After all, we have to fight an election. L.K.Advani commented, “I feel this is an attempt to prevent those elements who are inclined to participate in the Assembly elections”. Which elements? Everyone knows about the low turnout at such polls. Besides, how involved would the Hurriyat itself be in an election process where the state machinery would be working against it? Lone was a terrorist from the outset. He made it clear that he had no truck with the Indian government. So, how on earth is he being deemed a moderate voice? Or do we have different standards for dead separatists, so that a cleavage can be created among those who will fight for the spoils of unsolicited martyrdom?
It has been reported that the PM was keen on breaking the ice on this trip. With whom? The fact is that there was a huge turnout at the rally to commemorate the memory of a slain terrorist. Does our government not get the message? And Lone himself was an important part of this rally. He was with the Hurriyat since its inception in 1993. How many times did our government sit and discuss issues with the “lone moderate voice” of Kashmir?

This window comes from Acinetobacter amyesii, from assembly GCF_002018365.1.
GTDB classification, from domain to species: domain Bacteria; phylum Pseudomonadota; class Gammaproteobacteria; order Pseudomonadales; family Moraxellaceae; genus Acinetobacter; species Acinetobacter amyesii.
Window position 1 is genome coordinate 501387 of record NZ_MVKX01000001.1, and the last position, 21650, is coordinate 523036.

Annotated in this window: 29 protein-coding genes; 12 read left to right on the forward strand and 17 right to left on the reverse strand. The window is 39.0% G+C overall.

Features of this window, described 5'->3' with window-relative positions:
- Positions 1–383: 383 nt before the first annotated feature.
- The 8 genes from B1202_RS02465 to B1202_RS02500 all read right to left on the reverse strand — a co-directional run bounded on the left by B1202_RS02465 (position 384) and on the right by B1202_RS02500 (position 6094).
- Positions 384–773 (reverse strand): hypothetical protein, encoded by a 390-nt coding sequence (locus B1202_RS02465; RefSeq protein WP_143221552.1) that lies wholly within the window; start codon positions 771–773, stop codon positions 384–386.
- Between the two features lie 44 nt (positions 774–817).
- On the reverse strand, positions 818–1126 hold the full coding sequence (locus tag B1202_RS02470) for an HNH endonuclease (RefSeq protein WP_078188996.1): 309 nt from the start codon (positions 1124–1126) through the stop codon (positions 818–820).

This brings us to that man for all fair weather, Dr. Farooque Abdullah. Today he talks about Lone’s death being a serious blow to the peace process in the Valley. When did he last talk about bringing peace with the Hurriyat? Has he even bothered about the situation in his State? What would have been the equation with the APHC in the event of an election, that is if he allowed the Hurriyat to contest? If, as the good doctor says, Islamabad was curbing all voices that support peace in Kashmir, does it not strike him that considering he keeps mouthing clichés of ‘aman’, he himself ought to have been a prime target? And if he knew about the threat to Lone, why did he cut down his security by half?
Why is the Central government, of who he is an ally, not questioning him for being partly responsible for the murder of their late lamented ‘moderate’ voice?
Because that kind of thing does not bolster our national ego. For that we need to bring in the Pakistani government. It is true that President Musharraf has to keep his constituency in mind, a constituency that has been fed on a diet of Kashmiri starvation. But being so obviously the usual suspect and with the attention of the West focused entirely on him and his country, would his government dare? Besides, although the Hurriyat was adamant about an individual Kashmiriat identity, its leaders were keen to meet Musharraf on his visit to India.